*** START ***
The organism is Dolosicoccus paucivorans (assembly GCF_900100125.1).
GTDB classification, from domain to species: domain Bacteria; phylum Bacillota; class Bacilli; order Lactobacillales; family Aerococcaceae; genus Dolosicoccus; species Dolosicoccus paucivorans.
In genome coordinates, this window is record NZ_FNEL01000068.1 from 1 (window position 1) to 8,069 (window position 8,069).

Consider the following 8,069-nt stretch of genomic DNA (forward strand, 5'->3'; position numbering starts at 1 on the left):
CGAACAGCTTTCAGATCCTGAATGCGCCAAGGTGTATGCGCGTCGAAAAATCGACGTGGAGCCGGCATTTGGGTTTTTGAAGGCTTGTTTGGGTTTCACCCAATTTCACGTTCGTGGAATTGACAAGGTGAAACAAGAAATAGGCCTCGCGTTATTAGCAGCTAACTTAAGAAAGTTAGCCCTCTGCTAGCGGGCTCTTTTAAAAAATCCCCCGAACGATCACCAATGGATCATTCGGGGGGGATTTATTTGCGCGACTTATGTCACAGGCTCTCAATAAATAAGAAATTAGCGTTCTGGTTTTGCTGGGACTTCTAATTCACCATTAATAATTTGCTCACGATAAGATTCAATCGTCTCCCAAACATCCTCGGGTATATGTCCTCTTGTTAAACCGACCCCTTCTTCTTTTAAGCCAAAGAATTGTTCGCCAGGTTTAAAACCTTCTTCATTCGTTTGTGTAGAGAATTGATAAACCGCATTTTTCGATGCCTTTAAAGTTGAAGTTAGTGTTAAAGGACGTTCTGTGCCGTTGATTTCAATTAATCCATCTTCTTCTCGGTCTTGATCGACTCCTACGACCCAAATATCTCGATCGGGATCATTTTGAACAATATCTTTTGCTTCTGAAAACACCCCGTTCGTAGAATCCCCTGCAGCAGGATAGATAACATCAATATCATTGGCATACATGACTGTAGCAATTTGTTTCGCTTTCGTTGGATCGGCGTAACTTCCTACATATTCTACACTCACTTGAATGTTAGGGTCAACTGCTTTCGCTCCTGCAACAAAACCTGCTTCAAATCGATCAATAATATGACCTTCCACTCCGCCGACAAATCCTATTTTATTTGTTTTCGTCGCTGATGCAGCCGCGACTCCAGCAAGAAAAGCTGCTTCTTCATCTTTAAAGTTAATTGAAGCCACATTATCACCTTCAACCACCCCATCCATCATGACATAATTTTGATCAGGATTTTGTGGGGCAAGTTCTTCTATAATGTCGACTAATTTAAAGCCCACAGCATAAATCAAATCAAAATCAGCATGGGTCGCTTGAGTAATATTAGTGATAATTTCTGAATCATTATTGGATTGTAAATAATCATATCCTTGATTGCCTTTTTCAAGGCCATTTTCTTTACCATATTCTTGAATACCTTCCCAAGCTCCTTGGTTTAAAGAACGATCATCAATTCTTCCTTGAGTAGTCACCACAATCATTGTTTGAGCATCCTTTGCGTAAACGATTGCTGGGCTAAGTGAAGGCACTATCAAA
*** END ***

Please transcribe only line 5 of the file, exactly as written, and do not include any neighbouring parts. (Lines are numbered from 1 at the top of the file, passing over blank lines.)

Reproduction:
CGAACAGCTTTCAGATCCTGAATGCGCCAAGGTGTATGCGCGTCGAAAAATCGACGTGGAGCCGGCATTTGGGTTTTTGAAGGCTTGTTTGGGTTTCACCCAATTTCACGTTCGTGGAATTGACAAGGTGAAACAAGAAATAGGCCTCGCGTTATTAGCAGCTAACTTAAGAAAGTTAGCCCTCTGCTAGCGGGCTCTTTTAAAAAATCCCCCGAACGATCACCAATGGATCATTCGGGGGGGATTTATTTGCGCGACTTATGTCACAGGCTCTCAATAAATAAGAAATTAGCGTTCTGGTTTTGCTGGGACTTCTAATTCACCATTAATAATTTGCTCACGATAAGATTCAATCGTCTCCCAAACATCCTCGGGTATATGTCCTCTTGTTAAACCGACCCCTTCTTCTTTTAAGCCAAAGAATTGTTCGCCAGGTTTAAAACCTTCTTCATTCGTTTGTGTAGAGAATTGATAAACCGCATTTTTCGATGCCTTTAAAGTTGAAGTTAGTGTTAAAGGACGTTCTGTGCCGTTGATTTCAATTAATCCATCTTCTTCTCGGTCTTGATCGACTCCTACGACCCAAATATCTCGATCGGGATCATTTTGAACAATATCTTTTGCTTCTGAAAACACCCCGTTCGTAGAATCCCCTGCAGCAGGATAGATAACATCAATATCATTGGCATACATGACTGTAGCAATTTGTTTCGCTTTCGTTGGATCGGCGTAACTTCCTACATATTCTACACTCACTTGAATGTTAGGGTCAACTGCTTTCGCTCCTGCAACAAAACCTGCTTCAAATCGATCAATAATATGACCTTCCACTCCGCCGACAAATCCTATTTTATTTGTTTTCGTCGCTGATGCAGCCGCGACTCCAGCAAGAAAAGCTGCTTCTTCATCTTTAAAGTTAATTGAAGCCACATTATCACCTTCAACCACCCCATCCATCATGACATAATTTTGATCAGGATTTTGTGGGGCAAGTTCTTCTATAATGTCGACTAATTTAAAGCCCACAGCATAAATCAAATCAAAATCAGCATGGGTCGCTTGAGTAATATTAGTGATAATTTCTGAATCATTATTGGATTGTAAATAATCATATCCTTGATTGCCTTTTTCAAGGCCATTTTCTTTACCATATTCTTGAATACCTTCCCAAGCTCCTTGGTTTAAAGAACGATCATCAATTCTTCCTTGAGTAGTCACCACAATCATTGTTTGAGCATCCTTTGCGTAAACGATTGCTGGGCTAAGTGAAGGCACTATCAAA